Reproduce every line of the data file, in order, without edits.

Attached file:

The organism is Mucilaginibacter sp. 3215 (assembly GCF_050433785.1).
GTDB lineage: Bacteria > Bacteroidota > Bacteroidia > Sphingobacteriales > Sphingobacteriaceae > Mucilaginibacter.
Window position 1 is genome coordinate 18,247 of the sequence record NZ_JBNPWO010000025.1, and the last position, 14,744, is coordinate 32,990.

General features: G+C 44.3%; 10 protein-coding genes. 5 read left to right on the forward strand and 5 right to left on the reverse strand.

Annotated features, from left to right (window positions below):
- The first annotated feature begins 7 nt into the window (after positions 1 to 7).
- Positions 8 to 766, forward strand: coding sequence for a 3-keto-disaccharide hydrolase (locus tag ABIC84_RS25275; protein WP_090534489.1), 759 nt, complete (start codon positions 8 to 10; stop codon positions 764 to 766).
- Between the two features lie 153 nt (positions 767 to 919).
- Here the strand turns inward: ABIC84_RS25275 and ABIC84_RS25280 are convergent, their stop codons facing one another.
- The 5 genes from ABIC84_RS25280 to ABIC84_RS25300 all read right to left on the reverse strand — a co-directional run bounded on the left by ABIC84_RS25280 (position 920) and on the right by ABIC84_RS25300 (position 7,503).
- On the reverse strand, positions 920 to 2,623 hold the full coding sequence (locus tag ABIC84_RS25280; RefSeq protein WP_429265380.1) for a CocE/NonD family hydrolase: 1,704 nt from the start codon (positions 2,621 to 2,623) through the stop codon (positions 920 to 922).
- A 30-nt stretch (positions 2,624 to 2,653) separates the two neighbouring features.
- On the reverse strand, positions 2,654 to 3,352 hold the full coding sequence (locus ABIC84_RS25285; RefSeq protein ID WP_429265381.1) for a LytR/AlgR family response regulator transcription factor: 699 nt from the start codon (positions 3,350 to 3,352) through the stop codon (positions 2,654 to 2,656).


The organism is Mucilaginibacter sp. 3215 (assembly GCF_050433785.1).
GTDB lineage: Bacteria > Bacteroidota > Bacteroidia > Sphingobacteriales > Sphingobacteriaceae > Mucilaginibacter.
Window position 1 is genome coordinate 18,247 of the sequence record NZ_JBNPWO010000025.1, and the last position, 14,744, is coordinate 32,990.

General features: G+C 44.3%; 10 protein-coding genes. 5 read left to right on the forward strand and 5 right to left on the reverse strand.

Annotated features, from left to right (window positions below):
- The first annotated feature begins 7 nt into the window (after positions 1 to 7).
- Positions 8 to 766, forward strand: coding sequence for a 3-keto-disaccharide hydrolase (locus tag ABIC84_RS25275; protein WP_090534489.1), 759 nt, complete (start codon positions 8 to 10; stop codon positions 764 to 766).
- Between the two features lie 153 nt (positions 767 to 919).
- Here the strand turns inward: ABIC84_RS25275 and ABIC84_RS25280 are convergent, their stop codons facing one another.
- The 5 genes from ABIC84_RS25280 to ABIC84_RS25300 all read right to left on the reverse strand — a co-directional run bounded on the left by ABIC84_RS25280 (position 920) and on the right by ABIC84_RS25300 (position 7,503).
- On the reverse strand, positions 920 to 2,623 hold the full coding sequence (locus tag ABIC84_RS25280; RefSeq protein WP_429265380.1) for a CocE/NonD family hydrolase: 1,704 nt from the start codon (positions 2,621 to 2,623) through the stop codon (positions 920 to 922).
- A 30-nt stretch (positions 2,624 to 2,653) separates the two neighbouring features.
- On the reverse strand, positions 2,654 to 3,352 hold the full coding sequence (locus ABIC84_RS25285; RefSeq protein ID WP_429265381.1) for a LytR/AlgR family response regulator transcription factor: 699 nt from the start codon (positions 3,350 to 3,352) through the stop codon (positions 2,654 to 2,656).